The digital journalism shift
CDN publisher shows how the digital age has transformed print journalism landscape
Apart from fake news and social media trolls, journalists are faced with the challenge of writing and publishing news on a digital platform with shorter content, more interactive discussion and faster news delivery compared to the printed form.
Abelardo Ulanday, CDN publisher and head coordinator of Inquirer.net, the website portal of CDN’s sister company, the Philippine Daily Inquirer (PDI), highlighted the evolution of news media since the print industry transitioned from the traditional to digital form in the last 20 years.
Ulanday was the speaker of “CDN Conversations: The Rise of Digital Journalism” organized by Cebu Daily News. The forum was one of the activities of this year’s Cebu Press Freedom Week celebration.
He also gave the audience, made up of communication students from different Cebu universities, a glimpse of how media industries today transmit and publish news both in the print and online platforms.
Digital revolution has forced print journalists to do live reporting, which is usually done by their counterparts in the radio and television.
“Our reporters are trained to break news first by tweeting them or posting them online. We gather news and details and write them about a few hours later. Now, you have to feed (the desk or newsroom) with the latest updates. They’re doing real-time reporting now,” said Ulanday.
Citing statistics from Internet World Stats on Internet Users in the World by June 30, 2017, Ulanday showed that Asia had the largest share of internet users.
“Out of 7.5 billion people in the world, 55% belongs to Asia. Netizens in Asia account for 49.7 percent. This is actually an opportunity for investors to do business in Asia because figures show that we have a lot of people who have access to the internet,” said Ulanday.
Media stakeholders are faced with various challenges which include attracting new readers while trying to hold on to existing “usually aging ones.”
There is also the challenge on the financial viability of print, decline in circulation and big drop in advertising revenues.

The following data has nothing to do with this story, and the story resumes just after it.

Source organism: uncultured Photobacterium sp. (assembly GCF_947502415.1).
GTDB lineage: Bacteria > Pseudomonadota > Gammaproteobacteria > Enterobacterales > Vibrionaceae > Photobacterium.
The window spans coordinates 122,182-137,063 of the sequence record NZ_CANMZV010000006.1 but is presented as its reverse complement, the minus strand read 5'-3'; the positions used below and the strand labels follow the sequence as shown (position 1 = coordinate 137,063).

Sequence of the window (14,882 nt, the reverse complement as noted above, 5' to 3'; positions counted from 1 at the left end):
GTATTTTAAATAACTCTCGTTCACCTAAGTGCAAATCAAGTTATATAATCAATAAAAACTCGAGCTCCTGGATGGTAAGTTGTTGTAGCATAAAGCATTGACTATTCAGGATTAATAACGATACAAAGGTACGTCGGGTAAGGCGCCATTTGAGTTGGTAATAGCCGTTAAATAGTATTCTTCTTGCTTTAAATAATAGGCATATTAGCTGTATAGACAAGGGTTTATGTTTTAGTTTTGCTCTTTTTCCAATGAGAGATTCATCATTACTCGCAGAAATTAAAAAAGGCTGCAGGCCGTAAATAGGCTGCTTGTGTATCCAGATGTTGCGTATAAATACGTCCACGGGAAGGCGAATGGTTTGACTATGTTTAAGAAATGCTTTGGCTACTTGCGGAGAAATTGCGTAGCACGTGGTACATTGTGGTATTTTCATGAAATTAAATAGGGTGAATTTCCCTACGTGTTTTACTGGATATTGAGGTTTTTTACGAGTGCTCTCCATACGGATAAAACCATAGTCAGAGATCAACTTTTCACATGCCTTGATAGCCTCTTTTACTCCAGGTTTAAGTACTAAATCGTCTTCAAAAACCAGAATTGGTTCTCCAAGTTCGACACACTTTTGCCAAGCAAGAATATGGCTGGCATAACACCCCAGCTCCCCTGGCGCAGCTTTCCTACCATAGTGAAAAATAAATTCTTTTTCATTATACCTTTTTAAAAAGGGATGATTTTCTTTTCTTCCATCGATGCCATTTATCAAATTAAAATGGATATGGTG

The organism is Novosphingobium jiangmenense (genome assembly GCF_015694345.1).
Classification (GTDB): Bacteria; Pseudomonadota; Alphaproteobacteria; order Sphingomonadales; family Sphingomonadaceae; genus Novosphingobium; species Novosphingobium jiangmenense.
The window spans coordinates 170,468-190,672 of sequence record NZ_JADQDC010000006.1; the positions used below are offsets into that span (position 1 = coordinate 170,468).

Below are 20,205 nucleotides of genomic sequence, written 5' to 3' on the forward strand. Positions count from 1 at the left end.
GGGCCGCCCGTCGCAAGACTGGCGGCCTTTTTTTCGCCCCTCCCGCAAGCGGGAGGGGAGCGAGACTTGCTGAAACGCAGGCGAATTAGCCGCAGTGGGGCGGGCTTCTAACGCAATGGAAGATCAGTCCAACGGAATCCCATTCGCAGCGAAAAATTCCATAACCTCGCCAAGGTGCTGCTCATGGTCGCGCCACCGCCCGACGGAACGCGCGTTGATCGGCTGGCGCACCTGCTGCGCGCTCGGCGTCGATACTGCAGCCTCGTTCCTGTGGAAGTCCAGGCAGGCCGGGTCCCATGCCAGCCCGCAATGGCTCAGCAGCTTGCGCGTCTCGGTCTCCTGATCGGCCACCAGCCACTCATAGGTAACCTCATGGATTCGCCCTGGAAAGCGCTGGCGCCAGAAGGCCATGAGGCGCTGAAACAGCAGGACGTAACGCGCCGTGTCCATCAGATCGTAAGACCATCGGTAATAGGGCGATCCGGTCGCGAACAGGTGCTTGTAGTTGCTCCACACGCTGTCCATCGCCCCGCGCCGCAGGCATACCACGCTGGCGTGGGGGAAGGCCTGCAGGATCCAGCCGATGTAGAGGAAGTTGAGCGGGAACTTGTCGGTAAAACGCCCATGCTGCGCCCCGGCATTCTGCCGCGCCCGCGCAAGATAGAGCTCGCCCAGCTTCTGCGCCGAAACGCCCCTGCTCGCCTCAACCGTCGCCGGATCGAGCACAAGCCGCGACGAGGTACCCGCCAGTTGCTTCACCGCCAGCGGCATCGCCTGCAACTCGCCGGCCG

Despite the popularity of the digital platform, online revenues still account for a small fraction of the income from traditional print or broadcast.
“Several newspapers from abroad have eventually closed down because of transitioning from print to online,” Ulanday said.
CDN opinion editor Stephen Capillas and CDN columnist Jason Baguia, two reactors of yesterday’s forum, raised the presence of fake news on the internet, which poses a threat on the performance of legacy journalists or traditional media outlets.
Capillas stressed the importance for journalists to take to heart the basic principles of journalism, such as upholding accuracy, truthfulness, and getting both sides of the story, to build a more credible reputation against fake ones.
“It all goes down to basic training. The field (online) is so wide open now. People can be their own content providers,” he said.
CDN editor in chief Edralyn Benedicto cited the need for journalists to be multi-skilled to fight fake news.
“The only way to fight fake news and bad journalist is to fight them with good journalism using the same platform,” Benedicto said.
Baguia, who teaches Media Ethic at the University of the Philippines Cebu, said fake news should not deter credible media outlets to continue to give real news and information.
“Legacy journalists are like stars shining in today’s dark age of misinformation,” he stated. /With Correspondent Cris Evert Lato-Ruffolo
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